It’s difficult to know where to begin writing a review that will do justice to Muddy Shoes Candy Heart, a collection of haiku, senryu and tanka by Saša Važić. Važić, who lives in Belgrade,
is a well-known poet in Serbia and Montenegro and many of the poems in this
collection are being re-published. However, Muddy Shoes Candy Heart is
an e-book on CD, and even if you already know some of the poems, seeing and
hearing them in multimedia format will be a new and fresh encounter. In addition to Važić's reading the
poetry, the sound track includes traditional music by Aleksandar Sanja Ilic and
his ensemble Balkanika. Interspersed are photographs by Aleksandar Gubaš, Rajko Karišić, Slobodan
Vitković, Jack R. Johanson, J. Virgil Gurchinoff, and two historic photos
from Slobodan Vitković that also evoke a sense of place. The whole has
been edited and designed by Anita Virgil, the e-book produced and directed by
Why an e-book? Virgil is one of a very few haiku poets who have gone this
direction. In an interview by Robert Wilson (Simply Haiku, Spring 2005), Virgil explained that what drew her to e-book publishing was its flexibility and cost-effectiveness, as well as the
outlet it offers for her interests in art and design. Her own Summer Thunder
was published by Peaks in 2004, also as an e-book including spoken word and
music.Here, as she learned to take advantage of the possibilities offered by multimedia, is where Muddy Shoes Candy Heart was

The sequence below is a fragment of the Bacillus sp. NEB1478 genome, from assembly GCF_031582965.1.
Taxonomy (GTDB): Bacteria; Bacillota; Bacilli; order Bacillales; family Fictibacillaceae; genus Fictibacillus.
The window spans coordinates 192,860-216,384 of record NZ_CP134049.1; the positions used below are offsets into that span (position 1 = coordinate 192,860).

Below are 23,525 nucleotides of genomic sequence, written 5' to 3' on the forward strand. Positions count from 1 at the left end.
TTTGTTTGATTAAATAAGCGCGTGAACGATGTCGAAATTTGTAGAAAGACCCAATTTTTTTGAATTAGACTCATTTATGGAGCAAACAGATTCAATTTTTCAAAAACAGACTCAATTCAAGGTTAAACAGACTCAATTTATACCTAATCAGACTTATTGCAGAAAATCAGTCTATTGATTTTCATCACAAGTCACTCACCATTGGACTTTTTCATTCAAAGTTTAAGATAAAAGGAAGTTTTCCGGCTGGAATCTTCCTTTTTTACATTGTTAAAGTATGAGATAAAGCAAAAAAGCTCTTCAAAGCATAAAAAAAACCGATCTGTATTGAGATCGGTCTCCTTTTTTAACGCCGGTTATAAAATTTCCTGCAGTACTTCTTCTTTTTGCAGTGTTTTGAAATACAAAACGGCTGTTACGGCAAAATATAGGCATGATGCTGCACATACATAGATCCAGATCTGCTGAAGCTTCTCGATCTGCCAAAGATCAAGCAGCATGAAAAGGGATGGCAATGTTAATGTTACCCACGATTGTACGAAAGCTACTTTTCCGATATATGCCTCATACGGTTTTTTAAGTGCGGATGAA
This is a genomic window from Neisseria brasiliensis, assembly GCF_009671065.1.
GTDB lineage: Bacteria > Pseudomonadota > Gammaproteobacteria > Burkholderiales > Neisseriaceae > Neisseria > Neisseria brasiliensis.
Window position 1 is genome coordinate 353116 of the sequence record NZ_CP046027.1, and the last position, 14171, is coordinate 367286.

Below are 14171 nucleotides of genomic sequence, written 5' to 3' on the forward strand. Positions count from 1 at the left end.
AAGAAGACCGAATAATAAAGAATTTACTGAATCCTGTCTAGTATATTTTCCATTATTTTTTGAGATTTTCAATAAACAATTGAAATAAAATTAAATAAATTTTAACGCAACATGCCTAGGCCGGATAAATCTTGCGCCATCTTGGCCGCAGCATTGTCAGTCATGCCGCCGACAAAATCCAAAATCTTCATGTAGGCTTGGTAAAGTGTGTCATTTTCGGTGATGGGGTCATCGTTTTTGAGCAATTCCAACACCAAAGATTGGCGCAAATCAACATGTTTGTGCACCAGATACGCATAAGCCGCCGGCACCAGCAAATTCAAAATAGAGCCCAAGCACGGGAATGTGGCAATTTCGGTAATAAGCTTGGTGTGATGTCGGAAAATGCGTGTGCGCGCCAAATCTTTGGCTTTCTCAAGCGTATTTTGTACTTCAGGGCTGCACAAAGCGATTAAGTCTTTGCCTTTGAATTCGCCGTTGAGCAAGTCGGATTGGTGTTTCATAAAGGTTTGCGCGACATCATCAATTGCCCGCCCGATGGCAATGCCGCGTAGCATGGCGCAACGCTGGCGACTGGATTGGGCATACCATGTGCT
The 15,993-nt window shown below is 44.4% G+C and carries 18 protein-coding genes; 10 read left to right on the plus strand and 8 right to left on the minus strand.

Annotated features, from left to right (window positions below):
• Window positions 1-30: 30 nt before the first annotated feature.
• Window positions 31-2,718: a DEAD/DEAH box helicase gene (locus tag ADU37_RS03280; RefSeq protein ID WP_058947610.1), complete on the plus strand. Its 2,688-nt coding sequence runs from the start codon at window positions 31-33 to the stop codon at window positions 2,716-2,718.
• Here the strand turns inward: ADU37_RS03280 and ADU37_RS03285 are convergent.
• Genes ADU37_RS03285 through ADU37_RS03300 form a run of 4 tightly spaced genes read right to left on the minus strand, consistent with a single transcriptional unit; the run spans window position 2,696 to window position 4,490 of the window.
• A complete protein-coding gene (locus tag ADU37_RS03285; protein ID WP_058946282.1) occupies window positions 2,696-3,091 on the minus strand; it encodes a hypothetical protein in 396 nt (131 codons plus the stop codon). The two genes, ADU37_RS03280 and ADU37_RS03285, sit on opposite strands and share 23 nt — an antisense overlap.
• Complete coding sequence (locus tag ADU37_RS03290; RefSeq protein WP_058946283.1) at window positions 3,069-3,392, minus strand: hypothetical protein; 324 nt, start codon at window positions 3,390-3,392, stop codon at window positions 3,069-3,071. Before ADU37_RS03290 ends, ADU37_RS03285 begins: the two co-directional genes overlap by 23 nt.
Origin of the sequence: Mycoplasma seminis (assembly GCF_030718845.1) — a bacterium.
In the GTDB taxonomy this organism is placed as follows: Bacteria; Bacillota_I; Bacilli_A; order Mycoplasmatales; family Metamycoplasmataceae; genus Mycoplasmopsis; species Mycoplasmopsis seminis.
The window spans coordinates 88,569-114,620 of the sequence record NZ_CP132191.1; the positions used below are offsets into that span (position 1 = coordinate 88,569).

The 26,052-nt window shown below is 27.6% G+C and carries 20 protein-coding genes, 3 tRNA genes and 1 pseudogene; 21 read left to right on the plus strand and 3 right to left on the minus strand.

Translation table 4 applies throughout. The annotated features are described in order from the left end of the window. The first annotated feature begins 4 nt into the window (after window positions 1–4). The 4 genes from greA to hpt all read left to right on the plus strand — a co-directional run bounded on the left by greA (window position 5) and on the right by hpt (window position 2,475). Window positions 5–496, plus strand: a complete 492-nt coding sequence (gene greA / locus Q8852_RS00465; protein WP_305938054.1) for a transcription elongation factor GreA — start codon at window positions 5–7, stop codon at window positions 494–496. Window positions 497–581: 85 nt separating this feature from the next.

The CD includes two versions of Muddy Shoes Candy Heart. The first is a PDF
file that may be read either as a simple e-book with the computer’s sound
turned off, or in a full audio rendition. The sound option requires Adobe
Acrobat Reader 6.0 or later. The second version of the book is actually a
QuickTime movie. The CD also includes a “read me” file with instructions for
the various options and for upgrading your software if needed.
It is a beautiful, worthy publication. As Virgil says in her Introduction, Važić’s poetic voice is a "quiet lonely one that brings us vignettes of an old world—sometimes Dickensian, sometimes
almost fairytale-like in its latent fears." And Wilson, in the Forward he provided for the book: "She sees life through eyes that have seen more than most people have or would want to . . .
paints in three lines what most poets have trouble painting into long poems."
Indeed, Virgil has created a visual presentation that guides the reader/viewer into the
poetry. The book opens with the book cover, an icy streetlight beneath strings
of holiday lights. After a few moments of silence, Sanja Ilic’s music fades in and follows you as you page through three more photographs of Belgrade cityscapes, digitally altered to have the look of
post-Impressionist paintings. Then on into the prefatory text pages, whose
parchment beige and rubricated titles echo the colors of the architecture in
the illustrations. The spoken word enters with Wilson and Virgil reading their
own pages, and through a vocal part in the music. One more winter street scene,
looking down from an upper story window through driving snow and bare branches,
onto a boulevard with evening traffic.
Thus, with this subtle guidance, you’re prepared and anticipating the poet’s voice
when Važić makes her entrance. The next page brings a single poem, and the
author’s voice framing it in the center of the page:
City in mist.
Voices of passersby
across the street.
And on the following page:
on the windowpane -